Saturday, November 17, 2007

A Renewed Hope

Today I drove down South Robert to visit the triumvirate of big box home stores: Menards, Lowe's & Home Depot (from north to south, respectively). My aim was to see how eco-friendly their product selection is. I also visited Natural Built Home on Minnehaha & 40th which, when I learned of it last week, sounded like it might be the exact same idea as we have for our Uptown green store.

Here's what I found:

Menards & Lowe's were pretty similar in offering virtually no green products, aside from compact fluorescent light bulbs (CFLs). Neither of them offered low VOC paint or dual flush toilets or recycled countertops or eco-friendly flooring or sustainable wood. And if they did, it was not noticeable to my discerning eye. Each had a little insulation that was friendlier than pink owens corning fiberglass, but they each had far more of the classic pink panther insulatino than any alternative. They had zero marketing that touted any products as eco-friendly. Not sure if I'm surprised or not and I'm curious to know what their target markets are. Menards seems to want to be a low-cost leader, so that kinda makes sense. I'd never been in a Lowe's before but had heard how their stores are nicer, so I guess I expected that they might be slightly more upscale than Menards. But I don't really know. Do you? I'll ask around.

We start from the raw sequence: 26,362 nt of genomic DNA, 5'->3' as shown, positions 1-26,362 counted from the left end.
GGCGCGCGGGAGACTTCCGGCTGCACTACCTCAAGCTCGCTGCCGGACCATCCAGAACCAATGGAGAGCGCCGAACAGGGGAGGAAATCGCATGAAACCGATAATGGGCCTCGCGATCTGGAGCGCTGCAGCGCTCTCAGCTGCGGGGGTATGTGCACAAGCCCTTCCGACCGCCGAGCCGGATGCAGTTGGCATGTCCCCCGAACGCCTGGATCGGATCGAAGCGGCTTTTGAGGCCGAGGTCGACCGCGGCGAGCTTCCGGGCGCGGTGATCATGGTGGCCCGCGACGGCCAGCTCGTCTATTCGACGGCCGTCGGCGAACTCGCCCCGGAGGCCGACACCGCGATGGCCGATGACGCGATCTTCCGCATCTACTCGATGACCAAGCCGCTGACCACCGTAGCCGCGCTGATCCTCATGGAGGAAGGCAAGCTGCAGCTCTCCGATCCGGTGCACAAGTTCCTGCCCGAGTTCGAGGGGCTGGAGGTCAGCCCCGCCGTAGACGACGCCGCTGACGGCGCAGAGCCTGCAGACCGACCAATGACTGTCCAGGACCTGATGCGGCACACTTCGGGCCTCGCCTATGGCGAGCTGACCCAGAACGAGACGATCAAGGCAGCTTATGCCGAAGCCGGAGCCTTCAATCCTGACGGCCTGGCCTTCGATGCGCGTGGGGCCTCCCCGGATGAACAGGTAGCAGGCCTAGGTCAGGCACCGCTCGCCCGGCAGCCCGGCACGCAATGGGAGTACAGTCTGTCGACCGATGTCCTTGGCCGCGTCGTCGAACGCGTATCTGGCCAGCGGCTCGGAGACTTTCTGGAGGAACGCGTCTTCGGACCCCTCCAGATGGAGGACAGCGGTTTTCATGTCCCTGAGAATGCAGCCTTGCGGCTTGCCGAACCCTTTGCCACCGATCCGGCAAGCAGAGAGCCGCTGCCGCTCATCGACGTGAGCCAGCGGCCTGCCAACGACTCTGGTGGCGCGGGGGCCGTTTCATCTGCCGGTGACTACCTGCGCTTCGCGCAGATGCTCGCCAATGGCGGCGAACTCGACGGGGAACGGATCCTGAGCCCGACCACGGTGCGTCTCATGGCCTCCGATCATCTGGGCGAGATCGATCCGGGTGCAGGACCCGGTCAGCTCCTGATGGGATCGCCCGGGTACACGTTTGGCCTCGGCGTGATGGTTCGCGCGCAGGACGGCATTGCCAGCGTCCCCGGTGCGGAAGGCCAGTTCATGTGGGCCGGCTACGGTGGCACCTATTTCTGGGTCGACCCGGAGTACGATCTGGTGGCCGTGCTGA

Home Depot was slightly different, but in only one regard that I could find. When I asked someone to point me towards their insulation, the gentleman who helped me immediately offered up that they were no longer carrying the fiberglass blown-in type, opting instead for the cellulose because it's more green. He mentioned, without me asking, that HD is trying to go more green, so I asked him about low VOC paint. He said they used to offer some from Behr, but it was thin and low-quality and Behr has pulled it (or HD pulled it). But they still had none of the other benchmarks I was looking for.

Next I drove to Natural Built Home in Mpls, almost fearing what I might find. It exists in an unattractive storefront on a nice stretch of Minnehaha which blends a quality neighborhood with decent traffic flow. Decent location, but not optimal. As I entered, I was immediately struck by the presence of customers. Two groups of customers were working with the two salespeople on staff, and another person was milling around. However, I was also struck by the simplicity of the store. It is a pretty simple and small (1200 sq ft?), containing floor samples, cabinet samples, countertop samples, some low VOC paint and a couple dual flush toilets. The employees seemed very knowledgable as they were explaining the different products to the customers, but this store offered a different vibe from what we are envisioning in our Uptown store. No linens, no glassware, purely a place to order cabinetry, countertops, flooring, etc.

I returned home with a renewed hope that our store will be able to differentiate itself.

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